1. Copies of texts from the Hebrew Bible
2. Texts from the Second Temple Period and which ultimately were not canonized in the Hebrew Bible, such as the Book of Enoch, Jubilees, the Book of Tobit, the Wisdom of Sirach, and certain Psalms.
3. Sectarian manuscripts of previously unknown documents that shed light on the rules and beliefs of the Dead Sea Sect (probably Essenes) or other Jewish sects. Such manuscripts include the Community Rule, the War Scroll, and The Rule of the Blessing.

Of all the scroll’s contents, perhaps the most remarkable are similarities of several of their expressions to teachings of Jesus that appear in the New Testament. Paul used terms that can be found in the scrolls written at Qumran, and according to some scholars, the sect is also hinted at in the Gospel of John.

Several historical texts describe a sect of Jews called the Essenes, some of whom lived near the northwestern coast of the Dead Sea, whose practices were similar to those of the Dead Sea Sect as depicted in their manuscripts. This leads many scholars to conclude that the Essenes were in fact the sect that assembled the library of manuscripts that comprise the Dead Sea Scrolls. Recent interpretations have challenged this association and suggest that the sectarian scrolls came from Jews living in Jerusalem who hid them away for safekeeping as the Romans destroyed their city, or that the sect living at Qumran were actually Zadokite (Saducean) Priests.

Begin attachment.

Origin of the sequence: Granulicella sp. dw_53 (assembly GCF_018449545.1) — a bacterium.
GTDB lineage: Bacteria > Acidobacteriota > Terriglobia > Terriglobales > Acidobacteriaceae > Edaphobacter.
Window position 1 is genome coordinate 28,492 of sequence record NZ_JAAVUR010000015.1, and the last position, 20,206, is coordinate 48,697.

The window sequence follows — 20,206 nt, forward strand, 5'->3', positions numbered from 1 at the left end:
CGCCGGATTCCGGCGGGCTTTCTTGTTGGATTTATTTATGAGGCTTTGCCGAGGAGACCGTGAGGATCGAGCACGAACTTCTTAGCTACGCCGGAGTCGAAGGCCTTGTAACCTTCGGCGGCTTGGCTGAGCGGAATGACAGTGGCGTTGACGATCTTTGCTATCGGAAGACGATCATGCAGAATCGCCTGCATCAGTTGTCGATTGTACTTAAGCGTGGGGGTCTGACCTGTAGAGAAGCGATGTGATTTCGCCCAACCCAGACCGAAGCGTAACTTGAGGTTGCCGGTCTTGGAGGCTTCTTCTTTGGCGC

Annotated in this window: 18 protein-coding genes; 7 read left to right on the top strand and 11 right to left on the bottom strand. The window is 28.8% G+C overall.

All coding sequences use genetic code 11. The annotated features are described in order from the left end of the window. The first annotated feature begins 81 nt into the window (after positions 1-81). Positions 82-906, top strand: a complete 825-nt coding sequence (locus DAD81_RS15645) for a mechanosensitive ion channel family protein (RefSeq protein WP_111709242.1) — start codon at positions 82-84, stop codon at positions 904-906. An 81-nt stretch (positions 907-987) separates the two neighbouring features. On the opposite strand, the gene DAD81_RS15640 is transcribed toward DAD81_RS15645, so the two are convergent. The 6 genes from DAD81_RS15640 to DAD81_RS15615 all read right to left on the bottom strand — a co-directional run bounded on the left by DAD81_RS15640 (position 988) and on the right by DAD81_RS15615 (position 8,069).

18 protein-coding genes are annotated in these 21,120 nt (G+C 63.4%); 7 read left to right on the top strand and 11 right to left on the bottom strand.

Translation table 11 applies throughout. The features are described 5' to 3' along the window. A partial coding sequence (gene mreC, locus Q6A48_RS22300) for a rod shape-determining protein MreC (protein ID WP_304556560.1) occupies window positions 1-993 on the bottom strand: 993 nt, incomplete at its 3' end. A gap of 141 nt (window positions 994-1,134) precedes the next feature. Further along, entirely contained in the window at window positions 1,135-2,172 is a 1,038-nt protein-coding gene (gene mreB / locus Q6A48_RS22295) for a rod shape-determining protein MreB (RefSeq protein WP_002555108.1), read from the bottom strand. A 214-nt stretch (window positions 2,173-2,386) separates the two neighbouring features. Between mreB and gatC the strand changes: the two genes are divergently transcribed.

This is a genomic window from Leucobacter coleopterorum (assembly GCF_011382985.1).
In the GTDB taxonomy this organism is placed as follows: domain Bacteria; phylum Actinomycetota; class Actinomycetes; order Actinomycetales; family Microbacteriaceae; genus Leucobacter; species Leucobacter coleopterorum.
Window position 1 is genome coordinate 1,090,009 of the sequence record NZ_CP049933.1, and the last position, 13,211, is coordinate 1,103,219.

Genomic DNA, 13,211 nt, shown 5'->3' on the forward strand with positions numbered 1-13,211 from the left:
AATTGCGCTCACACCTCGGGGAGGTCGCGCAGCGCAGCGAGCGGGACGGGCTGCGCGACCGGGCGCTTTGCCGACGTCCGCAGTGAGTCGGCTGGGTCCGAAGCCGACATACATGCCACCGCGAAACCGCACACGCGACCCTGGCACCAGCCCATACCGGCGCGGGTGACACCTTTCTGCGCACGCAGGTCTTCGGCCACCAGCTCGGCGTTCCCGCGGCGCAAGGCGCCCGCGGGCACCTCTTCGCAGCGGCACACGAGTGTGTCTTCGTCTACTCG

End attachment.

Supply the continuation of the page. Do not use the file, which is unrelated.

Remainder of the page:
The people who lived in Qumran during the Hasmonean Era and at the beginning of the Roman period were probably Essenes, a sect of Second Temple period Judaism that existed from the second century BC to the first century AD.

During the Second Temple period there were several ascetic, mystic, and messianic sects that broke off from the mainstream Judean social order. The Essenes were the largest such sect, living in cities throughout Judea, but also on the northwestern shores of the Dead Sea, which is one of the stronger indications that they are the Dead Sea Sect who lived in Qumran.

The Essenes renounced wealth and material comforts and elected to live a communal life of asceticism. They rejected the ways of the two larger Jewish denominations at the time – the Pharisees and the Sadducees – and saw themselves as the true inheritors of the Saducean (Zadokite) priestly traditions.

After the discovery of the Dead Sea Scrolls in Qumran, the similarity of the ideas contained in the scrolls’ sectarian manuscripts and ideas attributed to the Essenes in other historical texts further buttressed the theory that the Essenes were either the authors of the scrolls or the “librarians” who assembled and stored them.